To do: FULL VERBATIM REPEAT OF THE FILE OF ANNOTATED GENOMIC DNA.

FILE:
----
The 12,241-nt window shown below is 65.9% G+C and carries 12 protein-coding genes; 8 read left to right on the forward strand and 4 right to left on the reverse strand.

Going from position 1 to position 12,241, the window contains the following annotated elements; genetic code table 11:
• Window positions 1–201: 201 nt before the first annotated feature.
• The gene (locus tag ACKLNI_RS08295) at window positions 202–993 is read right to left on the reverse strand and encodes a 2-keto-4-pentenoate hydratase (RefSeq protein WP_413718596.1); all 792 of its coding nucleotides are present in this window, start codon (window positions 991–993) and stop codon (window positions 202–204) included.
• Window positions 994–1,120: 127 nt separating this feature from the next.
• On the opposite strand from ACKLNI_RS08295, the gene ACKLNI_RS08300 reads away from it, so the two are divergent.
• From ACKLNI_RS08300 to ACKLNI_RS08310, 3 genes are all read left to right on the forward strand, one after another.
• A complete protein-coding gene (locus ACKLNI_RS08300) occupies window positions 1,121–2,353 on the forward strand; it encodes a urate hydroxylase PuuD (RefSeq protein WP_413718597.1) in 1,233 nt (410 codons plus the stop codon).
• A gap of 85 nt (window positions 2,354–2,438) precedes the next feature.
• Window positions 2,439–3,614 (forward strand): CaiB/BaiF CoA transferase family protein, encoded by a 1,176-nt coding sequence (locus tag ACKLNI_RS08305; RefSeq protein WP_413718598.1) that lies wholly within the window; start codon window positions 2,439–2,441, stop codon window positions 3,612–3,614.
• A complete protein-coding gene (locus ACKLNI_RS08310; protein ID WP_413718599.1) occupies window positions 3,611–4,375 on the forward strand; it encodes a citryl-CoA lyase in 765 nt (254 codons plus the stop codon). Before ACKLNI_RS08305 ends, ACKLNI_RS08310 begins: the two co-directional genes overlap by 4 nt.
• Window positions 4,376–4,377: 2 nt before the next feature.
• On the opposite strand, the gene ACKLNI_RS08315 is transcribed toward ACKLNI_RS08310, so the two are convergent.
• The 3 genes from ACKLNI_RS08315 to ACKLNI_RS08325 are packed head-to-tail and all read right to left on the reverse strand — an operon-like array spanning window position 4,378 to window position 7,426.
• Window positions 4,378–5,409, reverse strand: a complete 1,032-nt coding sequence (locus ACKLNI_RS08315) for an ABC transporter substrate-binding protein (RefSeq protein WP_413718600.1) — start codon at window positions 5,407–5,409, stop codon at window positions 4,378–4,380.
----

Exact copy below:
The 12,241-nt window shown below is 65.9% G+C and carries 12 protein-coding genes; 8 read left to right on the forward strand and 4 right to left on the reverse strand.

Going from position 1 to position 12,241, the window contains the following annotated elements; genetic code table 11:
• Window positions 1–201: 201 nt before the first annotated feature.
• The gene (locus tag ACKLNI_RS08295) at window positions 202–993 is read right to left on the reverse strand and encodes a 2-keto-4-pentenoate hydratase (RefSeq protein WP_413718596.1); all 792 of its coding nucleotides are present in this window, start codon (window positions 991–993) and stop codon (window positions 202–204) included.
• Window positions 994–1,120: 127 nt separating this feature from the next.
• On the opposite strand from ACKLNI_RS08295, the gene ACKLNI_RS08300 reads away from it, so the two are divergent.
• From ACKLNI_RS08300 to ACKLNI_RS08310, 3 genes are all read left to right on the forward strand, one after another.
• A complete protein-coding gene (locus ACKLNI_RS08300) occupies window positions 1,121–2,353 on the forward strand; it encodes a urate hydroxylase PuuD (RefSeq protein WP_413718597.1) in 1,233 nt (410 codons plus the stop codon).
• A gap of 85 nt (window positions 2,354–2,438) precedes the next feature.
• Window positions 2,439–3,614 (forward strand): CaiB/BaiF CoA transferase family protein, encoded by a 1,176-nt coding sequence (locus tag ACKLNI_RS08305; RefSeq protein WP_413718598.1) that lies wholly within the window; start codon window positions 2,439–2,441, stop codon window positions 3,612–3,614.
• A complete protein-coding gene (locus ACKLNI_RS08310; protein ID WP_413718599.1) occupies window positions 3,611–4,375 on the forward strand; it encodes a citryl-CoA lyase in 765 nt (254 codons plus the stop codon). Before ACKLNI_RS08305 ends, ACKLNI_RS08310 begins: the two co-directional genes overlap by 4 nt.
• Window positions 4,376–4,377: 2 nt before the next feature.
• On the opposite strand, the gene ACKLNI_RS08315 is transcribed toward ACKLNI_RS08310, so the two are convergent.
• The 3 genes from ACKLNI_RS08315 to ACKLNI_RS08325 are packed head-to-tail and all read right to left on the reverse strand — an operon-like array spanning window position 4,378 to window position 7,426.
• Window positions 4,378–5,409, reverse strand: a complete 1,032-nt coding sequence (locus ACKLNI_RS08315) for an ABC transporter substrate-binding protein (RefSeq protein WP_413718600.1) — start codon at window positions 5,407–5,409, stop codon at window positions 4,378–4,380.